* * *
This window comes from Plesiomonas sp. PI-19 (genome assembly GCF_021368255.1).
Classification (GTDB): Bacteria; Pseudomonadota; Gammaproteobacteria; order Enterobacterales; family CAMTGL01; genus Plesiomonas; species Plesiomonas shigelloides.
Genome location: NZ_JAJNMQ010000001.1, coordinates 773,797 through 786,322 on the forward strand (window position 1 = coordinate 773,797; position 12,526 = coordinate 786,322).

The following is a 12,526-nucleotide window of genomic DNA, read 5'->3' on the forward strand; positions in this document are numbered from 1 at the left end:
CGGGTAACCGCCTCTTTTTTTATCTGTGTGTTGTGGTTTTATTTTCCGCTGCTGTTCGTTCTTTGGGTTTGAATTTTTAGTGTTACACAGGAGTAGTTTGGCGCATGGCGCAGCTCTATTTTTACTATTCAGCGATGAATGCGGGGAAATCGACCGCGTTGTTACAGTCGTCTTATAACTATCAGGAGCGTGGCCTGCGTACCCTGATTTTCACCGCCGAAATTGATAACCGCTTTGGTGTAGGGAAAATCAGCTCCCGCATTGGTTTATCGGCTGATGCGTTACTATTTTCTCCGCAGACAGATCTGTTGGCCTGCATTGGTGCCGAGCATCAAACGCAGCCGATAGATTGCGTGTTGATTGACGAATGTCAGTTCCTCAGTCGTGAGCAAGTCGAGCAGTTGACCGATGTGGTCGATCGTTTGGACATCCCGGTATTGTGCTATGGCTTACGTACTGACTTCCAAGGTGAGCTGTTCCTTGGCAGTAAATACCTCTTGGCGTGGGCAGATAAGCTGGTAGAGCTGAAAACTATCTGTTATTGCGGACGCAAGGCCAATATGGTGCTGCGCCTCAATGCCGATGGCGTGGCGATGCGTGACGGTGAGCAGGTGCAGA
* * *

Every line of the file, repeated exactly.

This window comes from Plesiomonas sp. PI-19 (genome assembly GCF_021368255.1).
Classification (GTDB): Bacteria; Pseudomonadota; Gammaproteobacteria; order Enterobacterales; family CAMTGL01; genus Plesiomonas; species Plesiomonas shigelloides.
Genome location: NZ_JAJNMQ010000001.1, coordinates 773,797 through 786,322 on the forward strand (window position 1 = coordinate 773,797; position 12,526 = coordinate 786,322).

The following is a 12,526-nucleotide window of genomic DNA, read 5'->3' on the forward strand; positions in this document are numbered from 1 at the left end:
CGGGTAACCGCCTCTTTTTTTATCTGTGTGTTGTGGTTTTATTTTCCGCTGCTGTTCGTTCTTTGGGTTTGAATTTTTAGTGTTACACAGGAGTAGTTTGGCGCATGGCGCAGCTCTATTTTTACTATTCAGCGATGAATGCGGGGAAATCGACCGCGTTGTTACAGTCGTCTTATAACTATCAGGAGCGTGGCCTGCGTACCCTGATTTTCACCGCCGAAATTGATAACCGCTTTGGTGTAGGGAAAATCAGCTCCCGCATTGGTTTATCGGCTGATGCGTTACTATTTTCTCCGCAGACAGATCTGTTGGCCTGCATTGGTGCCGAGCATCAAACGCAGCCGATAGATTGCGTGTTGATTGACGAATGTCAGTTCCTCAGTCGTGAGCAAGTCGAGCAGTTGACCGATGTGGTCGATCGTTTGGACATCCCGGTATTGTGCTATGGCTTACGTACTGACTTCCAAGGTGAGCTGTTCCTTGGCAGTAAATACCTCTTGGCGTGGGCAGATAAGCTGGTAGAGCTGAAAACTATCTGTTATTGCGGACGCAAGGCCAATATGGTGCTGCGCCTCAATGCCGATGGCGTGGCGATGCGTGACGGTGAGCAGGTGCAGA